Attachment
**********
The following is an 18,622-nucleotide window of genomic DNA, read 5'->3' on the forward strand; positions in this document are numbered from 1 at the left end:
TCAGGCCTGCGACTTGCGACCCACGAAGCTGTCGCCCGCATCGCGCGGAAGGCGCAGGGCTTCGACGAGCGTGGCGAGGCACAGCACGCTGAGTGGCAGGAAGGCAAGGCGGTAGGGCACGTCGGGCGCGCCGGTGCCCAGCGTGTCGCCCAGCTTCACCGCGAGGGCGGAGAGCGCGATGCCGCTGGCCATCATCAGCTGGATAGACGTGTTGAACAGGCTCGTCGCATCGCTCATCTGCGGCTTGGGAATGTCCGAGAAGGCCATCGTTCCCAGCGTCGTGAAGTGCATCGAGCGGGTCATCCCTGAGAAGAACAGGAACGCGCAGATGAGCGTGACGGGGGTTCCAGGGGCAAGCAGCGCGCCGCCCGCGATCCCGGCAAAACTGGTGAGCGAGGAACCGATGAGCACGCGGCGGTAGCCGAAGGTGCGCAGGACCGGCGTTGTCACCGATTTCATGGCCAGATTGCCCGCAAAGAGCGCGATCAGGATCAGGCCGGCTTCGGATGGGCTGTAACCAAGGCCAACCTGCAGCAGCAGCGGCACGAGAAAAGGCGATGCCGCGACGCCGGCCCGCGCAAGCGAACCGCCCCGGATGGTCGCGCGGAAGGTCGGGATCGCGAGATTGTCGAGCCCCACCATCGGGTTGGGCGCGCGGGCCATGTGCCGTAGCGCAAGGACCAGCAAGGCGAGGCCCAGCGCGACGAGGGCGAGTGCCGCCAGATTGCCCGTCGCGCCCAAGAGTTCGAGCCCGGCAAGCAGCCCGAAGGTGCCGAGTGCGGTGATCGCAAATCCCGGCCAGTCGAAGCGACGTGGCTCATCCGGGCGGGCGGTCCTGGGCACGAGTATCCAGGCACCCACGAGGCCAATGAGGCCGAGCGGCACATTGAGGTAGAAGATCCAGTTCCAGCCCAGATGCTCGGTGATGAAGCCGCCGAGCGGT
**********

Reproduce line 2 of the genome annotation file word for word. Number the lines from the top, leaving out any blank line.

TCAGGCCTGCGACTTGCGACCCACGAAGCTGTCGCCCGCATCGCGCGGAAGGCGCAGGGCTTCGACGAGCGTGGCGAGGCACAGCACGCTGAGTGGCAGGAAGGCAAGGCGGTAGGGCACGTCGGGCGCGCCGGTGCCCAGCGTGTCGCCCAGCTTCACCGCGAGGGCGGAGAGCGCGATGCCGCTGGCCATCATCAGCTGGATAGACGTGTTGAACAGGCTCGTCGCATCGCTCATCTGCGGCTTGGGAATGTCCGAGAAGGCCATCGTTCCCAGCGTCGTGAAGTGCATCGAGCGGGTCATCCCTGAGAAGAACAGGAACGCGCAGATGAGCGTGACGGGGGTTCCAGGGGCAAGCAGCGCGCCGCCCGCGATCCCGGCAAAACTGGTGAGCGAGGAACCGATGAGCACGCGGCGGTAGCCGAAGGTGCGCAGGACCGGCGTTGTCACCGATTTCATGGCCAGATTGCCCGCAAAGAGCGCGATCAGGATCAGGCCGGCTTCGGATGGGCTGTAACCAAGGCCAACCTGCAGCAGCAGCGGCACGAGAAAAGGCGATGCCGCGACGCCGGCCCGCGCAAGCGAACCGCCCCGGATGGTCGCGCGGAAGGTCGGGATCGCGAGATTGTCGAGCCCCACCATCGGGTTGGGCGCGCGGGCCATGTGCCGTAGCGCAAGGACCAGCAAGGCGAGGCCCAGCGCGACGAGGGCGAGTGCCGCCAGATTGCCCGTCGCGCCCAAGAGTTCGAGCCCGGCAAGCAGCCCGAAGGTGCCGAGTGCGGTGATCGCAAATCCCGGCCAGTCGAAGCGACGTGGCTCATCCGGGCGGGCGGTCCTGGGCACGAGTATCCAGGCACCCACGAGGCCAATGAGGCCGAGCGGCACATTGAGGTAGAAGATCCAGTTCCAGCCCAGATGCTCGGTGATGAAGCCGCCGAGCGGT